Labels Aren’t Big Enough To Tell The Truth

My editorial reply to the Centre Daily Times, State College, PA
(Published in the January 21, 2008 issue of the Centre Daily Times)

Your editorial (Truth is spilled over milk, published on January 3, 2008) overlooked a lot of truths and passed on a few half truths as well.

The biggest overlooked truth is that the controversy over milk labeling has more to do with company profits than with consumer demand. The truth is that milk companies have forced farmers to stop using recombinant bovine somatotropin (rbST) so that the companies can imply through advertising that their milk is better than some other company’s milk. This disingenuous advertising — “hormone free,” “no artificial hormones,” etc. – is fully aimed at customers who cannot be expected to know all the facts about rbST. There is a bothersome fact that undermines this advertising strategy: All milk contains hormones —the same hormones in the same amounts, irrespective of whether the cow has been supplemented with rbST. This includes organic milk and milk from cows not supplemented with rbST. Even vitamin D, which is used to fortify milk, is a hormone.

The dairy industry’s research that only 30 percent of consumers are aware of any issue regarding hormones and milk. And 70 percent of those who are aware say they do not care about it. However, when people are intentionally led to believe that something may be wrong with their milk, they are more likely to choose another product. A Web site,, demonstrates this natural human response, showing that nearly 80 percent of people want to ban dihydrogen monoxide when they are given specific facts about this colorless substance we call water.

Another overlooked truth in the editorial is the fact that dairy farmers are getting a raw deal. Farmers have been using rbST for nearly 13 years and have seen their costs decrease while their productivity and profits increase. They can produce more milk with fewer cows and less stress on the environment. Now they are told to stop using that product. The milk companies do not pay them for their losses. Rather, some companies actually charge their customers up to $1 per gallon more for this “new” milk, which they imply is safer and better.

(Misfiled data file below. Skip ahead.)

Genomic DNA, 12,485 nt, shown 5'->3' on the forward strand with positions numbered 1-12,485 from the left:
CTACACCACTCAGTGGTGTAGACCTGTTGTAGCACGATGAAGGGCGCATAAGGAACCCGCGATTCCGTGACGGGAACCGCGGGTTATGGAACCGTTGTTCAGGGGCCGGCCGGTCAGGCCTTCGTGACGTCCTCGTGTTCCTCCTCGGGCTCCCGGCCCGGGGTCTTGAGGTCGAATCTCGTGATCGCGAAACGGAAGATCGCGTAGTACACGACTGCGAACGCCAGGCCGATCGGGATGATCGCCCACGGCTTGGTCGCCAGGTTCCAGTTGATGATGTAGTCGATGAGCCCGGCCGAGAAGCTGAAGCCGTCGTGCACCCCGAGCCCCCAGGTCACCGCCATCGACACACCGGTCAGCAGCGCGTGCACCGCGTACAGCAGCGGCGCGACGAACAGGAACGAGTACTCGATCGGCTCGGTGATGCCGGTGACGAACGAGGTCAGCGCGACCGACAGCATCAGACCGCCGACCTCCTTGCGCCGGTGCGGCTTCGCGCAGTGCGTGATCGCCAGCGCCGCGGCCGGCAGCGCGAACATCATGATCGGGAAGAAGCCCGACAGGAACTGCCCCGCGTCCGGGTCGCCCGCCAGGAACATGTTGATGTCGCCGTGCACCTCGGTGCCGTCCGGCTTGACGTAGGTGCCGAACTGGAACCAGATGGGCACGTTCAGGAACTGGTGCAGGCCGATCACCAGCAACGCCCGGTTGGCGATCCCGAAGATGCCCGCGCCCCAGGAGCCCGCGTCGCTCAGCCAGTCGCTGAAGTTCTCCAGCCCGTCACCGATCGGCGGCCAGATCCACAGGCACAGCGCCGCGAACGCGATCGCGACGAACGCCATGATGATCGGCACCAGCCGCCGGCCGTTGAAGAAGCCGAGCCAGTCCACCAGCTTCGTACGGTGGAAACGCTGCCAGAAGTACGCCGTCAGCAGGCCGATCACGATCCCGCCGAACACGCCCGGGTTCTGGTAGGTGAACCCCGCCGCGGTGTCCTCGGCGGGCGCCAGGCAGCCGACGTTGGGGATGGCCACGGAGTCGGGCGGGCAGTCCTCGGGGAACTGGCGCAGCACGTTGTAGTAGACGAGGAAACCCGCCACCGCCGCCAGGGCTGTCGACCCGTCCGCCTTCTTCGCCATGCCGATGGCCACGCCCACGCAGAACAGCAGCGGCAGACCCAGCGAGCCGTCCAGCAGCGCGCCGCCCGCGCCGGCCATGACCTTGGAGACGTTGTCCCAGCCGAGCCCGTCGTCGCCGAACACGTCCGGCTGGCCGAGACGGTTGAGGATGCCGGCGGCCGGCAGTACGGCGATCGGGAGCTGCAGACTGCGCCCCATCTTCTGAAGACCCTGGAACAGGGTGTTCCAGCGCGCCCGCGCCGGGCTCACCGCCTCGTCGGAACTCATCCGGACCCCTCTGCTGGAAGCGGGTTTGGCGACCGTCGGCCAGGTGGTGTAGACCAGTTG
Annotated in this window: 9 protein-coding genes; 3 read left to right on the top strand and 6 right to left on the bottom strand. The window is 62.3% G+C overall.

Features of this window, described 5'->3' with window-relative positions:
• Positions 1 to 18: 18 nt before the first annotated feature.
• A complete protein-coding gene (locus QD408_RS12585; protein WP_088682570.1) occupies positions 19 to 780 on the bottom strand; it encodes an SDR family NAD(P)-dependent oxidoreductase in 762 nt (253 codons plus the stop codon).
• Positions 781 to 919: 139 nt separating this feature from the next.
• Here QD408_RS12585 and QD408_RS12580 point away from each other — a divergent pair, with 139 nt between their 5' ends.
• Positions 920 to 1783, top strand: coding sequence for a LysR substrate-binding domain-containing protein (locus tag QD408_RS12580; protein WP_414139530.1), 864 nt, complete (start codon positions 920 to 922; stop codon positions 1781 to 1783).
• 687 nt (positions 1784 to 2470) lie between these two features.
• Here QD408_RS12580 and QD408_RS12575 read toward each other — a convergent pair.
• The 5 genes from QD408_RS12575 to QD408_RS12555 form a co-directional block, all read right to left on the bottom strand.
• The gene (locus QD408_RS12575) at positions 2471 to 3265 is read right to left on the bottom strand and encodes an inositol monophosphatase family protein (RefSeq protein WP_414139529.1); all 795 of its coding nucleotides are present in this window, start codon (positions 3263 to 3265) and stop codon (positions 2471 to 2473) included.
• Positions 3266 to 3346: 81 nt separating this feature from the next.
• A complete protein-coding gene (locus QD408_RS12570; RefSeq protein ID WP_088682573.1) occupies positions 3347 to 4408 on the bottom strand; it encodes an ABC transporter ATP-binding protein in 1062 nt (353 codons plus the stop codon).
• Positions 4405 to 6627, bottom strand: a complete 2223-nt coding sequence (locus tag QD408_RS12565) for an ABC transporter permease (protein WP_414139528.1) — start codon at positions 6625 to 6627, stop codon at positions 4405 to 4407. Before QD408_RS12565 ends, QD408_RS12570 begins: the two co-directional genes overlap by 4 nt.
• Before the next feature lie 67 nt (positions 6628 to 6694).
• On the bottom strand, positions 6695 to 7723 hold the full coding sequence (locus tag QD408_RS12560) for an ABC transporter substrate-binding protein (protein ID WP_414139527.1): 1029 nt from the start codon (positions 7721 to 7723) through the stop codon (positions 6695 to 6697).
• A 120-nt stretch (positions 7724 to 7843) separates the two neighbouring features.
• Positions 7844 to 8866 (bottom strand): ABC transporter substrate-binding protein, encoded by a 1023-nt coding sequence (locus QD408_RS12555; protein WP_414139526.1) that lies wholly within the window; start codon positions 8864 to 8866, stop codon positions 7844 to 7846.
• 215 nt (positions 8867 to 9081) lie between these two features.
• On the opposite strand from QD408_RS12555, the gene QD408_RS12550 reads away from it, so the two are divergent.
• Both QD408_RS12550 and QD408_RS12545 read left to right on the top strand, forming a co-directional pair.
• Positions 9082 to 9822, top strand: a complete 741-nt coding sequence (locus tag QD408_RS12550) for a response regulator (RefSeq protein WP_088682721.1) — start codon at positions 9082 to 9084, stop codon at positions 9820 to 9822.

If milk companies truly believed in consumer choice, they could offer two packages – from treated and non-treated cows. Of course, they would have to go through the costly process of setting up special handling procedures at their plants and paying a premium to producers who voluntarily give up rbST. They have found it much easier to simply deny hard-working farmers the choice of using an FDA-approved product that improves their families’ lives.

The editorial states accurately that FDA has determined there is no difference in milk from treated and untreated cows. rbST makes cows give more milk, not different milk. However, it implies that milk from treated cows contains more IGF-1. All milk contains IGF-1 in varying amounts, depending on the individual cows. This was true before rbST was introduced and it remains true in all herds, treated or otherwise. The unreported truth is that the level of IGF-1 in human breast milk is substantially higher than anything seen in cow’s milk. On a daily basis, the human body produces 3,000 times the amount of IGF-1 consumed in three 8-ounce glasses of milk.

As a Professor at Penn State University, I have studied rbST for nearly 15 years both before and after FDA’s lengthy review process. Farmers who use the product properly have not seen an increase in mastitis, as the editorial suggests. In fact, they are able to keep their cows in production longer, delaying the inevitable trip to the slaughterhouse.

Truth is hard to represent on a simple label. Just listen to the radio ads for various products where fast-talkers spew out the required caveats at the end of the commercial. Pennsylvania’s Agriculture Secretary Dennis Wolff wisely saw that milk labels were not telling the whole truth, were misleading consumers and were unfairly causing a hardship for dairymen, so he has tried to put a stop to it. And that’s the truth.

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